A Word from Curt
We’re moving through stories in Hearts across the Water. Ten years ago I wrote this book about three live-changing disasters: the Indian Ocean Tsunami and Hurricanes Katrina and Rita.
I’d forgotten about the chapter entitled, “Grandma Rodrique.”
I was moved as I read it again after a decade down the road.
I’m reminded of the writer’s statement:
“No tears in the writer.
No tears in the reader.”
My hope is that this story will move you.
Maybe not to tears.
But to remember.
And soberly celebrate life.
And remember that the disasters of 2005 brought death, destruction, and broken hearts that the years cannot dim.
I first saw her one night when we held a meeting at the Dry Creek White House. The White House is the local name for our Adult Center. When Katrina sent hundreds of refugees our way, this two-story school building-turned hotel was filled with folks from all of the areas in and near New Orleans.
We had different nationalities, languages, cultures, and ages present. As you can guess, problems did crop up as folks under the tremendous pressure of losing their homes and livelihoods lived together.
Todd Burnaman and I held a town meeting at the White House one night at ten o’clock. We were there to iron out a few problems and keep everyone on the same page. It was at that meeting I first saw Grandma Rodrigue. She sat quietly in a rocker in her long nightgown. She was old beyond old. Later I learned she was ninety. Even though she was dressed for bed, her hair and makeup were perfect. She had a simple look of peace on her face—a look that I would grow to love and admire over the coming week.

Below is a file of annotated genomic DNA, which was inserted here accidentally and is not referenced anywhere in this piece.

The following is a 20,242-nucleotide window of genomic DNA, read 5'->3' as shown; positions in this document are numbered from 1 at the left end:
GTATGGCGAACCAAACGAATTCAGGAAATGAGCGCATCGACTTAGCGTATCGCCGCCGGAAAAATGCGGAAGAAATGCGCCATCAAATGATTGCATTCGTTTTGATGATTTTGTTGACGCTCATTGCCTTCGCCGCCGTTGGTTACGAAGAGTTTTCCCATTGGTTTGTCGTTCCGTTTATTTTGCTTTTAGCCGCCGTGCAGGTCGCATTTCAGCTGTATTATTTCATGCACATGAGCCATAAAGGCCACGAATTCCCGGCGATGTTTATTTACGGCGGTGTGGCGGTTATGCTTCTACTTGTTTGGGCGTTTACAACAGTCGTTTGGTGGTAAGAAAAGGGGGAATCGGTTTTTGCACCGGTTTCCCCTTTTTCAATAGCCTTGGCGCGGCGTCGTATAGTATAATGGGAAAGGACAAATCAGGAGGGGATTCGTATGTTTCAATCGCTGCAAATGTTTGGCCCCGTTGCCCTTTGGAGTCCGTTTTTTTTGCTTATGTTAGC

She sat passively throughout our meeting. I’m not sure if she could hear what was being said or not. When the meeting disbanded I went over and kissed her on the forehead and said, “Good night mother.” I could tell this pleased her. Several days later is when I found out she had lost her husband in the days after Katrina.
As the storm approached her Westbank home of Westwego, decisions had to be made. Some chose to leave… while others stubbornly stayed. It was at this point where many Katrina families were separated. Decisions made for a multitude of reasons sent families in different directions.
Grandma Rodrigue’s husband, Mr. Rodrigue refused to leave. He had ridden out storms before and this would be one more.
I’ve wondered what their last words were as she was wheeled out the door and he sat stock still at their house. She would leave with one daughter while another daughter stayed with him. Did they know this would be their final parting?
Grandpa Rodrigue didn’t die due to the floodwaters or winds of Katrina, but he is no less a casualty of the storm. His death due to heart failure was the result of too much stress. He had ridden out storms before, and I find no fault with his deciding to ride out this one, probably knowing it would be his last.
In the days following the news of her husband’s death, Grandma Rodrigue sat quietly in the dining hall at mealtime.
That same primness and properness was evident in her face.
I couldn’t take my eyes off her—this woman of nine decades—in her own way, in her own time, a casualty of Katrina.
When you see the numbers from Katrina you will see that over one thousand Louisiana citizens died from Katrina.
Is Grandpa Rodrigue listed as one of them? I really don’t know.
But in Grandma Rodrigue’s mind her husband is a Katrina casualty.
In the short years she has left on this earth, Katrina will mean one thing: the storm was the event that separated her from her husband.
Next year’s first anniversary of Katrina hitting New Orleans will be highly reported on.
But somewhere in the New Orleans area, a quiet over-ninety-year-old woman will sit in a rocker.
Katrina’s anniversary will also be the anniversary of the death of her husband:
A parting of the ways brought on by arrival of the waves from a storm to be remembered for all time.
I’ve spent part of the morning trying to trace Grandma Rodrigue and her husband.
The trail turns cold but I’m reasonably sure this is her:
One of the sources shows Eva Rodrigue’s death as early in 2006. This would correlate with her old age and grief over the loss of her band.
No mention is made of a death by the last name of Rodrigue during/shortly after Katrina.
I believe her husband was not listed as a Katrina victim. I couldn’t find any obit.
From the pieces of the story, I believe he was.
I’d love to hear your ideas and thoughts.
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